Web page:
Florida’s Consumer Confidence Grows Amid COVID Vaccine Expansion
A survey finds that residents are feeling more confident in their personal finances than they were just a month ago.
As more Floridians are vaccinated and the economy returns to normal, a University of Florida survey finds that Florida residents are feeling more confident in their personal finances than they were just a month ago.
Florida’s consumer confidence score, a number between 2 and 150 that describes how people feel about their personal finances, stood at 80.7 this March, according to economists at the University of Florida. That’s well below the pre-pandemic figures, which hovered in the 90s or low 100s, but above the lowest, 76.3, last April.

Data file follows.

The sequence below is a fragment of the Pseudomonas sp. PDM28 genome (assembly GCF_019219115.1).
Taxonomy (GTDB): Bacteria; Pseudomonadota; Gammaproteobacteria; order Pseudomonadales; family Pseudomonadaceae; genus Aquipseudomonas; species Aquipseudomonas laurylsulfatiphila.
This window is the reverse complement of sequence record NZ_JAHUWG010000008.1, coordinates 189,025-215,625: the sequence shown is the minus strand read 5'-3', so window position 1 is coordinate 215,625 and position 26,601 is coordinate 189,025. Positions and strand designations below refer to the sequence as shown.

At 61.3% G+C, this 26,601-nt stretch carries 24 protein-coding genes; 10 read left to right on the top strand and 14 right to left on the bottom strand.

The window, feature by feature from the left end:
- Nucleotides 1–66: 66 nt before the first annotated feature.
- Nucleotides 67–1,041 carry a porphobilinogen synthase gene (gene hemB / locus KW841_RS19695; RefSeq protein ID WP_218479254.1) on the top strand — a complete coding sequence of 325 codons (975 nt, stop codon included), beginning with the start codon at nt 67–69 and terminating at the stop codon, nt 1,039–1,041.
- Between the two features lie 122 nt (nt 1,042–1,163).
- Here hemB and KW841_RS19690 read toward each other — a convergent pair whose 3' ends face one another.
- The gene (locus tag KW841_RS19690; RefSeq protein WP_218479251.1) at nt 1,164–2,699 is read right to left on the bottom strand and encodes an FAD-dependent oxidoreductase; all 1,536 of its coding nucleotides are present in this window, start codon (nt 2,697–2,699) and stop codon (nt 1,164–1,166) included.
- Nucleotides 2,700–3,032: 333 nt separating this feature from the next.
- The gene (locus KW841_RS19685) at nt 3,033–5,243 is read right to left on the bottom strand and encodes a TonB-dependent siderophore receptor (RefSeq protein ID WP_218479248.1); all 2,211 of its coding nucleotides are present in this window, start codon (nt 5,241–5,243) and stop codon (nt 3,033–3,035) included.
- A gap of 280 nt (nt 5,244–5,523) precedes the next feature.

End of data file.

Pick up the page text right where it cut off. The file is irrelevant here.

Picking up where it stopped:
“The recovery is far from complete, though the vaccine eligibility expansion recently announced, opening up eligibility to all adults, is expected to have a positive impact on Florida’s economic prospects in the short-run,” said the director of UF’s Economic Analysis Program, Hector Sandoval. “Coupled with the arrival of the third stimulus check, which is expected to boost local economies, we anticipate an increased rate of recovery and further improvements in consumer sentiment in the coming months.”
But not everyone is equally optimistic about the future.
People over 60 in Florida were the least confident in their financial outlook a year from now, scoring just 76.2. And asked about their financial situation compared to a year ago, Florida women of all ages scored 18 points lower than men, at 58.9 compared to men’s 77.
Conducted March 1-25, the survey reached 427 Floridians representing a cross-section of the state’s demographics in race, gender and income.